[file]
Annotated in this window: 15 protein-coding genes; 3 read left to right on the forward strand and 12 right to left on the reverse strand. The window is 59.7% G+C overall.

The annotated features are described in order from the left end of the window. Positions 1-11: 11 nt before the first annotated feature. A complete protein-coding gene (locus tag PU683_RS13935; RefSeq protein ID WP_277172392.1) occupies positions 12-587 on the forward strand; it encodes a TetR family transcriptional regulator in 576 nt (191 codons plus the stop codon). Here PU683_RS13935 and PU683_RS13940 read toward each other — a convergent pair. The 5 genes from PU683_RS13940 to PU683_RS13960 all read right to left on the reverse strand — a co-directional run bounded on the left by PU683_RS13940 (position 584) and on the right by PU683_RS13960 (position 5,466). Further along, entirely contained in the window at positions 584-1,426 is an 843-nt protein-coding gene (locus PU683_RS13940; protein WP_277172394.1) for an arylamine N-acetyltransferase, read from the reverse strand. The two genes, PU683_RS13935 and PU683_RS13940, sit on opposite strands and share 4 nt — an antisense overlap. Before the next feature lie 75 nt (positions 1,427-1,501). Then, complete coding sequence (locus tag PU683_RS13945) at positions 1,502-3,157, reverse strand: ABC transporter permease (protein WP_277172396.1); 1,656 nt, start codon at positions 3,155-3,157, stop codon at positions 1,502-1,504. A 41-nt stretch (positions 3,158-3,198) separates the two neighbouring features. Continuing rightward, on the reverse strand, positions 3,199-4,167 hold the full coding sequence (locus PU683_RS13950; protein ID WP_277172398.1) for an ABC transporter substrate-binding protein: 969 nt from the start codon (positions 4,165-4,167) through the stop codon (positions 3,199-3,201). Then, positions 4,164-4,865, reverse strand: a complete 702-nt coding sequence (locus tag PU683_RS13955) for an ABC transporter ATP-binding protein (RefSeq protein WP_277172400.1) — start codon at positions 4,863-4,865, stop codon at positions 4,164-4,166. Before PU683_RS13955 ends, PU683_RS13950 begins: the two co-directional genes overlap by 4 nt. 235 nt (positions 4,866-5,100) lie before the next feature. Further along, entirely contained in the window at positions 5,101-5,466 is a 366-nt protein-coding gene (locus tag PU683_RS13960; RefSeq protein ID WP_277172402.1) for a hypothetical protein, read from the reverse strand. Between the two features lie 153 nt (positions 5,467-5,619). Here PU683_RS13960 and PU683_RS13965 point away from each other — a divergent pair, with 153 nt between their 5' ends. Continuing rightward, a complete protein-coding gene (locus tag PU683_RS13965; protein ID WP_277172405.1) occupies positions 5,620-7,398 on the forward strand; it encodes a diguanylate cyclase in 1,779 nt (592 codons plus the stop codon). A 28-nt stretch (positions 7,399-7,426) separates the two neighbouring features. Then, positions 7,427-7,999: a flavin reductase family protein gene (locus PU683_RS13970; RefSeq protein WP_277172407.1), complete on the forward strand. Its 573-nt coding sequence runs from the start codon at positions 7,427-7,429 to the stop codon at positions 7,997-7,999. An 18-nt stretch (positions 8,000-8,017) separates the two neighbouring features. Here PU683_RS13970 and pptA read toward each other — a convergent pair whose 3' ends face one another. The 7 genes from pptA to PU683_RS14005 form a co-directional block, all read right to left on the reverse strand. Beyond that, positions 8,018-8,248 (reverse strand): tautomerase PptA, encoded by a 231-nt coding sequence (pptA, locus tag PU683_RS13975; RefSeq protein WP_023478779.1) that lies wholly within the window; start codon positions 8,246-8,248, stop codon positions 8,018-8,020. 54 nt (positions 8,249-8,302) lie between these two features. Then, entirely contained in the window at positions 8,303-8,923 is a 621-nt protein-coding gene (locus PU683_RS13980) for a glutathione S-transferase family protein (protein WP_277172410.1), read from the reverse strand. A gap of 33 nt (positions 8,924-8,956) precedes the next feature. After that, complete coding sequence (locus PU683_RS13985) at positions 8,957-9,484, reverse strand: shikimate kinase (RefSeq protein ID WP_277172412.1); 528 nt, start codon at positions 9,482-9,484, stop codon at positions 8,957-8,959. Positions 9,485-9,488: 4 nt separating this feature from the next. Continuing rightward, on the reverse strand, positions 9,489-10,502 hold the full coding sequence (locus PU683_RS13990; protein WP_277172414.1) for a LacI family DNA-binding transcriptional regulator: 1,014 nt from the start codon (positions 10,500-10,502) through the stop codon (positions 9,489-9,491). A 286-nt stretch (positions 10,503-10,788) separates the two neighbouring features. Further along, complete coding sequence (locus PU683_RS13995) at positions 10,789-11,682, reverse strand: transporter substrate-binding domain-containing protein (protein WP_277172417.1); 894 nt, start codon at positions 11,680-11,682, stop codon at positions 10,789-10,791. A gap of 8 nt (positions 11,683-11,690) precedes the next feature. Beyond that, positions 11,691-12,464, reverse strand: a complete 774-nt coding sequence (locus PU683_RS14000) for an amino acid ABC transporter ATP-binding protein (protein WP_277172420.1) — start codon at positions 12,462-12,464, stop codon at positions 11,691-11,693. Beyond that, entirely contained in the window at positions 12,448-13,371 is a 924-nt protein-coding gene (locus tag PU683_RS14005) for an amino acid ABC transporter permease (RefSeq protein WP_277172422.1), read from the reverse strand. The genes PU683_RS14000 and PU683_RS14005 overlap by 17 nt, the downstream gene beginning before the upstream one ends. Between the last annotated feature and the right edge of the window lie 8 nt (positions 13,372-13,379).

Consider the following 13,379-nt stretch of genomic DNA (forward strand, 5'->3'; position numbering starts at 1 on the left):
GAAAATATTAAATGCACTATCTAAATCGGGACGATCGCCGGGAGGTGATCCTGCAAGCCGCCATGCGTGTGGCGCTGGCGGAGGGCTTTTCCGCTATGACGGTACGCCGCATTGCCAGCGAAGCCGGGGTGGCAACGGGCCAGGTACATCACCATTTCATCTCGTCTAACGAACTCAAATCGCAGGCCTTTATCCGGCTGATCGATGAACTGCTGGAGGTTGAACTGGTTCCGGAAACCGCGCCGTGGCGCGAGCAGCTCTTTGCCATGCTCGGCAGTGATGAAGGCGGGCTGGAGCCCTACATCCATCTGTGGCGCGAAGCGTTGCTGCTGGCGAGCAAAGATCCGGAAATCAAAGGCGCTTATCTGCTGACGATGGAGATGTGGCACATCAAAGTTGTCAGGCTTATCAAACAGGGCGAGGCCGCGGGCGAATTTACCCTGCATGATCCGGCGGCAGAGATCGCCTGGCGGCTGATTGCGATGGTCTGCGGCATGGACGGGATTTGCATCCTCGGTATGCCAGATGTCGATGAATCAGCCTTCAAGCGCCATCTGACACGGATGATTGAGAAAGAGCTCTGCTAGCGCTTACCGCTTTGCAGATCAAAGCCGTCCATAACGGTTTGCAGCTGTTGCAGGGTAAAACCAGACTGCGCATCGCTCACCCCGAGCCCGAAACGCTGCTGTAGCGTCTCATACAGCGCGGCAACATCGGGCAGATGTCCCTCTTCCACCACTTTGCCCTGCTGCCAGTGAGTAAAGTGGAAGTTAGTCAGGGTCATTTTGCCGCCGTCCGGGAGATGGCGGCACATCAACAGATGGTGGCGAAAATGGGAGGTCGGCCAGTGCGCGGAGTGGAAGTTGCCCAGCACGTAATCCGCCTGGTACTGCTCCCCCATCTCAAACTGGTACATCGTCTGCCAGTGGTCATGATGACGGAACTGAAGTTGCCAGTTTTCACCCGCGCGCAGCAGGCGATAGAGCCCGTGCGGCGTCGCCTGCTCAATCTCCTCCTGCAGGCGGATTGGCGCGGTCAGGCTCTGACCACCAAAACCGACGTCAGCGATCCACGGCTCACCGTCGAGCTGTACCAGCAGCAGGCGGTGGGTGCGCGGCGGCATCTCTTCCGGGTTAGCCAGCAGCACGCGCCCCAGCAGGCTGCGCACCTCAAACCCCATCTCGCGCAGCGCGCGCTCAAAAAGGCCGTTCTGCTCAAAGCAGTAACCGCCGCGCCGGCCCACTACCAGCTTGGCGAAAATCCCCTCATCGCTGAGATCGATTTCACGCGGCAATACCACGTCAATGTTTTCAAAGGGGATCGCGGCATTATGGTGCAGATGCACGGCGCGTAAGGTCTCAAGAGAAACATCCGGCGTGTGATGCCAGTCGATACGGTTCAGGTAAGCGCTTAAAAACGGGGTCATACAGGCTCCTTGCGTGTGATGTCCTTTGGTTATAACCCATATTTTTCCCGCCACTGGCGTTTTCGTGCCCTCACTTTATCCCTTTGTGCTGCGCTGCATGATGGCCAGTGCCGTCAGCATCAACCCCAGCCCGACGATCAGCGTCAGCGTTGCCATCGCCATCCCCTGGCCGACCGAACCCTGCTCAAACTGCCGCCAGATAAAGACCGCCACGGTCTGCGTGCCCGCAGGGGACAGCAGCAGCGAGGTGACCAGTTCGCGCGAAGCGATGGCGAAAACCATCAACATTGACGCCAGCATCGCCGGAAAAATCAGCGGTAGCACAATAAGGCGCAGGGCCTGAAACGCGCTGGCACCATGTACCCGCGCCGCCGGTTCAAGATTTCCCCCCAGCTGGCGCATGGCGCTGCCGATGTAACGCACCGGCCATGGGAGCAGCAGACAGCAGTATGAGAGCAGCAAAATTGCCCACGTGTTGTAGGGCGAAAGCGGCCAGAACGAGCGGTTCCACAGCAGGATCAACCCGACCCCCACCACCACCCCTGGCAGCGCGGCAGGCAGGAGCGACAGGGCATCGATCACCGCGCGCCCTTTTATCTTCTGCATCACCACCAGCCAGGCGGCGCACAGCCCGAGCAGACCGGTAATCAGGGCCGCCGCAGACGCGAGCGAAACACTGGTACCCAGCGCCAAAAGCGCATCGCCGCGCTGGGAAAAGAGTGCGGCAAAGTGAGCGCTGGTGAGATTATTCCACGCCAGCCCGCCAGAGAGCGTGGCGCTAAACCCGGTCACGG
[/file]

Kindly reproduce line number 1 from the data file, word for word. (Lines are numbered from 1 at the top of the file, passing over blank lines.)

Annotated in this window: 15 protein-coding genes; 3 read left to right on the forward strand and 12 right to left on the reverse strand. The window is 59.7% G+C overall.